The Norns speak to me. Not the great Norns, not Verthandi, Urd, and Skuld. No, I have never been to Urd’s Well, not even in vision. The lesser Norns speak to me, the Norns that follow each man, woman, and child and dictate their fate.
The Norns speak to me and they tell me terrible things. I give thanks to the gods that I do not understand most of the things they tell me, for what I do understand is awful enough.
The Foul One, Ulfarr, wanting my power to serve him, had murdered my husband, imprisoned me, and spirited my children away to who knew where. And now he returned with his men.
“You!” The Foul One’s voice rang clear across the hall, bringing sudden silence.
I looked back to see him pointing at me.
I shook my head.
“You will come here!”
I shook my head again.
He gestured and two of his men strode across the hall toward me. I huddled back against the bench on which I had slept. Hopeless, I knew. The men grabbed me by the arms and half led, half dragged me to stand before the Foul One.
“I brought you here,” the Foul One said, “to tell your futures for me.”
“Where are my children?” I said.
The Foul One’s Norn stood impassive behind him. Although having the form of a woman, as all Norns do, she also resembled the man who was her charge.
The Foul One grinned. “They are safe. I have given them to the keeping of a family that owes homage to me. They will remain safe so long as you do as I bid.”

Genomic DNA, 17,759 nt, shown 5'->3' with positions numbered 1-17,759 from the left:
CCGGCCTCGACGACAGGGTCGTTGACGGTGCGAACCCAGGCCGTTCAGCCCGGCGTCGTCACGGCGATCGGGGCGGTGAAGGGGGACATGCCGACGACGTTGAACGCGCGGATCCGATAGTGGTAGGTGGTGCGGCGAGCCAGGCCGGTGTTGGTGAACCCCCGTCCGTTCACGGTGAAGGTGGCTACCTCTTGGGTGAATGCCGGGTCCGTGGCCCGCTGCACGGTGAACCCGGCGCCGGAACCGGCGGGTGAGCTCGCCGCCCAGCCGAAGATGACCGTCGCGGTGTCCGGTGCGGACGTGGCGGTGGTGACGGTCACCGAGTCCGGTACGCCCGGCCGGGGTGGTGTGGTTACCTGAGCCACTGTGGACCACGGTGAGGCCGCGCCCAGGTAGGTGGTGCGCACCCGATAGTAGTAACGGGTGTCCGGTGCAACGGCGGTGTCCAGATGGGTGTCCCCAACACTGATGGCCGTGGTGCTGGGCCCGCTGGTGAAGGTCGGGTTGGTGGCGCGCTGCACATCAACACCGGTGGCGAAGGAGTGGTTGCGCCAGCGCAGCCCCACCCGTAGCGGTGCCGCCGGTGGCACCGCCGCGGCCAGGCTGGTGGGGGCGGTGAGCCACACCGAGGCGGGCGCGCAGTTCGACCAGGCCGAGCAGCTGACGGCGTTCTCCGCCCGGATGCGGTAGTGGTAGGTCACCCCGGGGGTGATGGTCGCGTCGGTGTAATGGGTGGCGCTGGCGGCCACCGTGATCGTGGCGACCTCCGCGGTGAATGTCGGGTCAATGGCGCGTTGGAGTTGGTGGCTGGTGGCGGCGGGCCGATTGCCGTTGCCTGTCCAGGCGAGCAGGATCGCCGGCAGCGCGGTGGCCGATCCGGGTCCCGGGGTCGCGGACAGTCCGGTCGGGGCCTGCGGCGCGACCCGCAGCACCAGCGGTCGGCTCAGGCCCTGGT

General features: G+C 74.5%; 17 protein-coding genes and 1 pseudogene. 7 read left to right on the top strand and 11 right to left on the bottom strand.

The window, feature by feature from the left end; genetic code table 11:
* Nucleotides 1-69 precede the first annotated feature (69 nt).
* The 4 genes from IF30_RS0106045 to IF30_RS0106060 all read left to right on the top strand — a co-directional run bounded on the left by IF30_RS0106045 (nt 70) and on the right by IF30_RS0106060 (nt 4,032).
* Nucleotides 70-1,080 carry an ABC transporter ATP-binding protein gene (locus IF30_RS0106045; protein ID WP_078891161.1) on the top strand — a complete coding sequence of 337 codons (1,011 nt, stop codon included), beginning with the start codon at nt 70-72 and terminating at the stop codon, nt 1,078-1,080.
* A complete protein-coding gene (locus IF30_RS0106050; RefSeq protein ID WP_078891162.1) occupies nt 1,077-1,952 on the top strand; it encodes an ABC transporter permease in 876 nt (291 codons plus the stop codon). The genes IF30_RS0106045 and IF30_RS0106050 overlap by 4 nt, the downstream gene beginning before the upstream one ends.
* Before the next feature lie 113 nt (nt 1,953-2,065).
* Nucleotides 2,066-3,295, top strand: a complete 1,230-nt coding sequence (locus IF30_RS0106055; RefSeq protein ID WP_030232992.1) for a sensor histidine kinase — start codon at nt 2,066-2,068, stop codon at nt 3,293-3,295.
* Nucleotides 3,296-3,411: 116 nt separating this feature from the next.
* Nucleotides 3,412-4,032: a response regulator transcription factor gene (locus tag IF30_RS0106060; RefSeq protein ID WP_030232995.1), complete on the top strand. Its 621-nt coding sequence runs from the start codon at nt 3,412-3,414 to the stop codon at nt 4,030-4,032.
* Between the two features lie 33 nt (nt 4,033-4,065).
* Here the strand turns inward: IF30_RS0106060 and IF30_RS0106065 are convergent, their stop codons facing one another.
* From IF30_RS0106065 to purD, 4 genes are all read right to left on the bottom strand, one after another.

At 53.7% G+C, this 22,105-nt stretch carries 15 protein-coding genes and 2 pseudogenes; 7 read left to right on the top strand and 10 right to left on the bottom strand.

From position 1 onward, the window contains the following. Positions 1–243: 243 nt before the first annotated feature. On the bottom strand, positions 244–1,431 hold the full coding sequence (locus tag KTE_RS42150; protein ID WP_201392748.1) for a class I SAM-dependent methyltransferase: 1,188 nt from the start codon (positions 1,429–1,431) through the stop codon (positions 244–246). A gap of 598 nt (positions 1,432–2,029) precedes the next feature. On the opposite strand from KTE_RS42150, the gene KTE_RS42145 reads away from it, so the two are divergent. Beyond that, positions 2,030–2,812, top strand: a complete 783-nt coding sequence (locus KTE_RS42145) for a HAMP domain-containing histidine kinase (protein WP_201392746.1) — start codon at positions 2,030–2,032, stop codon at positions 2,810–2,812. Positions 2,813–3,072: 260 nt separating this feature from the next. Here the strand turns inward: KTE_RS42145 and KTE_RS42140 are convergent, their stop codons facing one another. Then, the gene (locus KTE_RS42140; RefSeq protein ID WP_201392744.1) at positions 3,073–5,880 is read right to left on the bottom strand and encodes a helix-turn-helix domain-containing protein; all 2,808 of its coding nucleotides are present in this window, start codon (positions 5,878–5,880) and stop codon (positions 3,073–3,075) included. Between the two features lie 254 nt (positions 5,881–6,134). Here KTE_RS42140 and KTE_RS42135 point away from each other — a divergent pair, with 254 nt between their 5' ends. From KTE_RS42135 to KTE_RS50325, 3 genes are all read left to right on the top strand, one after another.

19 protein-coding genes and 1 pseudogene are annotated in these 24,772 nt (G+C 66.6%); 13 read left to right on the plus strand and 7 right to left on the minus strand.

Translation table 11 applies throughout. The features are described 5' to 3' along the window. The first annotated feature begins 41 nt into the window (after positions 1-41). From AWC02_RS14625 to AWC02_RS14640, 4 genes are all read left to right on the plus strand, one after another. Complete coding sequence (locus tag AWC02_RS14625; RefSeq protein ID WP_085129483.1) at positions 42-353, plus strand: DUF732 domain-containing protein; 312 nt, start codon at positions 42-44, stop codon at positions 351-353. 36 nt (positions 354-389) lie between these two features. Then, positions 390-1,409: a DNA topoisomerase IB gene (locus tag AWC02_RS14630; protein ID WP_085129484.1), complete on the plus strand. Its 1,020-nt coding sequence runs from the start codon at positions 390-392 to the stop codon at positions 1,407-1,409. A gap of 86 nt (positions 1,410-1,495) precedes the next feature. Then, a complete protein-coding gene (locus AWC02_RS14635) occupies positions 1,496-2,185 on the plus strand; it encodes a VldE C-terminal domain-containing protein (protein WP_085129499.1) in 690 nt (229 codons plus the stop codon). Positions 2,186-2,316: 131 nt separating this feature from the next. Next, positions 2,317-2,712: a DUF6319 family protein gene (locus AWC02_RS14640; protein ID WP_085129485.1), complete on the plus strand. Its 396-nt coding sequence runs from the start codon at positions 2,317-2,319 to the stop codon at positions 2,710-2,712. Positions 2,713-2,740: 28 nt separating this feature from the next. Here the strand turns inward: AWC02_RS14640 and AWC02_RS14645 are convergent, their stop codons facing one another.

I drew myself upright. “They will remain safe? As you claimed my husband Sveinna would remain safe if I came with you? You lied.”
The Foul One spread his hands. “Your man–Sveinna you said–would have come for you. And he would have died. The end result would be the same.”
“Sveinna was not a liar,” I said to him. “You are. And now you say my children will be safe? How do I know you do not lie now?”
The Foul One chuckled. “You do not. But you do know this. If you do not do as I bid, I will most certainly kill them. And they shall be three days dying. Or perhaps they are already dead. You would…” He paused. “You do not know. You would not fear so if you did. You have not foreseen their future.”
I sighed. My children’s Norns had not told me of their fate. And I thanked the gods that they had not. For while I had fear, I also had hope. “The Norns speak to me as they will,” I said. “I cannot command them.”
“For your sake,” the Foul One’s voice was soft, almost mild, “and for the sake of your children, you will find a way.” His voice returned to a normal level. “Now tell me, what is the manner of my eventual death?”
I looked past him to his Norn. She laughed but said nothing. I could not direct my anger at her. Frustrated at my true target, I instead spat in the Foul One’s face.
He reached up with his right hand to wipe away the spittle. Then his hand moved in a blur. Pain burst against my right cheek and the next thing I knew I lay face down on the floor. More pain as the toe of the Foul One’s boot collided with my side, just below the ribs. The next kick hit me in the hip. The Foul One reached down and twisted his left hand in my hair, hauling me bodily back to my feet.
He rammed his right fist into my stomach and released my hair. I fell to my hand and knees retching. I spat bile, mixed with blood from where my teeth had cut lips and cheek.
My blood marked the floor.
Again, the Foul One twisted his hand in my hair and hauled me upright. But no more blows fell. “You will answer the question.”
I shifted my eyes from him to his Norn and prepared to endure whatever torments he offered if she did not speak.
“Seventy summers he will see,” the Norn said, “And yet, with a blade in hand will he die.”
I repeated the Norn’s words. The Foul One released me and I fell, to huddle on the floor.
“Behold!” he said. “Seventy summers, then death in battle. A long, full life followed by Valhalla! It is prophesied!”
I wept. Vengeance forever denied me. He would live and I, and my children, what of us?